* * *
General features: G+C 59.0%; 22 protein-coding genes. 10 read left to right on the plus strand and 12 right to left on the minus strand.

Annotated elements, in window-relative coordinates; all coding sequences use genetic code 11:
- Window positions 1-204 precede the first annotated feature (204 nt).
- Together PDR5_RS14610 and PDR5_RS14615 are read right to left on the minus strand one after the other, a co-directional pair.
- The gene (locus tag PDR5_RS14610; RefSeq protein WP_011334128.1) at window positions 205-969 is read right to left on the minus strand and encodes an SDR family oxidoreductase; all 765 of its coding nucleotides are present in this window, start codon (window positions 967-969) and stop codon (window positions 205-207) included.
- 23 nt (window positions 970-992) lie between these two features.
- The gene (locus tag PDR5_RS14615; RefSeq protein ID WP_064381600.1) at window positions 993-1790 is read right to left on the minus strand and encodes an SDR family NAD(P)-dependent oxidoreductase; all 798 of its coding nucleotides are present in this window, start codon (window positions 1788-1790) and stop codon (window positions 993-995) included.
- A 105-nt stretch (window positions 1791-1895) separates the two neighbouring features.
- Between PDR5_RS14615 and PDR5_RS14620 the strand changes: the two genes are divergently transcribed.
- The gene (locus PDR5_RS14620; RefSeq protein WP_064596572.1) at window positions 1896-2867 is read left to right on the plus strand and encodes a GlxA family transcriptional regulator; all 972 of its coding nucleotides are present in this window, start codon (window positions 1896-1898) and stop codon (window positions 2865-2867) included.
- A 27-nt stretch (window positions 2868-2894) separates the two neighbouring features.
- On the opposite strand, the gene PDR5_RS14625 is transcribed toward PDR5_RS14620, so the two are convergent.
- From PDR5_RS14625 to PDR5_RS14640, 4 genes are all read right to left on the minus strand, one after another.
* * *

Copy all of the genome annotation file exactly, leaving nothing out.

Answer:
General features: G+C 59.0%; 22 protein-coding genes. 10 read left to right on the plus strand and 12 right to left on the minus strand.

Annotated elements, in window-relative coordinates; all coding sequences use genetic code 11:
- Window positions 1-204 precede the first annotated feature (204 nt).
- Together PDR5_RS14610 and PDR5_RS14615 are read right to left on the minus strand one after the other, a co-directional pair.
- The gene (locus tag PDR5_RS14610; RefSeq protein WP_011334128.1) at window positions 205-969 is read right to left on the minus strand and encodes an SDR family oxidoreductase; all 765 of its coding nucleotides are present in this window, start codon (window positions 967-969) and stop codon (window positions 205-207) included.
- 23 nt (window positions 970-992) lie between these two features.
- The gene (locus tag PDR5_RS14615; RefSeq protein ID WP_064381600.1) at window positions 993-1790 is read right to left on the minus strand and encodes an SDR family NAD(P)-dependent oxidoreductase; all 798 of its coding nucleotides are present in this window, start codon (window positions 1788-1790) and stop codon (window positions 993-995) included.
- A 105-nt stretch (window positions 1791-1895) separates the two neighbouring features.
- Between PDR5_RS14615 and PDR5_RS14620 the strand changes: the two genes are divergently transcribed.
- The gene (locus PDR5_RS14620; RefSeq protein WP_064596572.1) at window positions 1896-2867 is read left to right on the plus strand and encodes a GlxA family transcriptional regulator; all 972 of its coding nucleotides are present in this window, start codon (window positions 1896-1898) and stop codon (window positions 2865-2867) included.
- A 27-nt stretch (window positions 2868-2894) separates the two neighbouring features.
- On the opposite strand, the gene PDR5_RS14625 is transcribed toward PDR5_RS14620, so the two are convergent.
- From PDR5_RS14625 to PDR5_RS14640, 4 genes are all read right to left on the minus strand, one after another.